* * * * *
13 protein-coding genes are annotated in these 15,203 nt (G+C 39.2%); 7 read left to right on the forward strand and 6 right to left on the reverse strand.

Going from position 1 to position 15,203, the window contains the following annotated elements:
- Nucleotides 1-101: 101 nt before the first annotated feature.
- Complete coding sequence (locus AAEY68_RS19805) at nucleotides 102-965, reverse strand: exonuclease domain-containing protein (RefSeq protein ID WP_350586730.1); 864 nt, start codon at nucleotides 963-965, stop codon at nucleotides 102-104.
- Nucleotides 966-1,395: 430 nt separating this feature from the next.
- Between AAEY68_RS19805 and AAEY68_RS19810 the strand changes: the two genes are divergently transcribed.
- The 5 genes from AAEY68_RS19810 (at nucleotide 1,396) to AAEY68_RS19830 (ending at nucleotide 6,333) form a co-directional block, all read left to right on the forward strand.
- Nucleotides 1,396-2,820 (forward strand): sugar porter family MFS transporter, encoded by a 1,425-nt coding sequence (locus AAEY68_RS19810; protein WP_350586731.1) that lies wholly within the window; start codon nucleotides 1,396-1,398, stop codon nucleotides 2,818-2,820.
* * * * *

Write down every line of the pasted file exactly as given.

13 protein-coding genes are annotated in these 15,203 nt (G+C 39.2%); 7 read left to right on the forward strand and 6 right to left on the reverse strand.

Going from position 1 to position 15,203, the window contains the following annotated elements:
- Nucleotides 1-101: 101 nt before the first annotated feature.
- Complete coding sequence (locus AAEY68_RS19805) at nucleotides 102-965, reverse strand: exonuclease domain-containing protein (RefSeq protein ID WP_350586730.1); 864 nt, start codon at nucleotides 963-965, stop codon at nucleotides 102-104.
- Nucleotides 966-1,395: 430 nt separating this feature from the next.
- Between AAEY68_RS19805 and AAEY68_RS19810 the strand changes: the two genes are divergently transcribed.
- The 5 genes from AAEY68_RS19810 (at nucleotide 1,396) to AAEY68_RS19830 (ending at nucleotide 6,333) form a co-directional block, all read left to right on the forward strand.
- Nucleotides 1,396-2,820 (forward strand): sugar porter family MFS transporter, encoded by a 1,425-nt coding sequence (locus AAEY68_RS19810; protein WP_350586731.1) that lies wholly within the window; start codon nucleotides 1,396-1,398, stop codon nucleotides 2,818-2,820.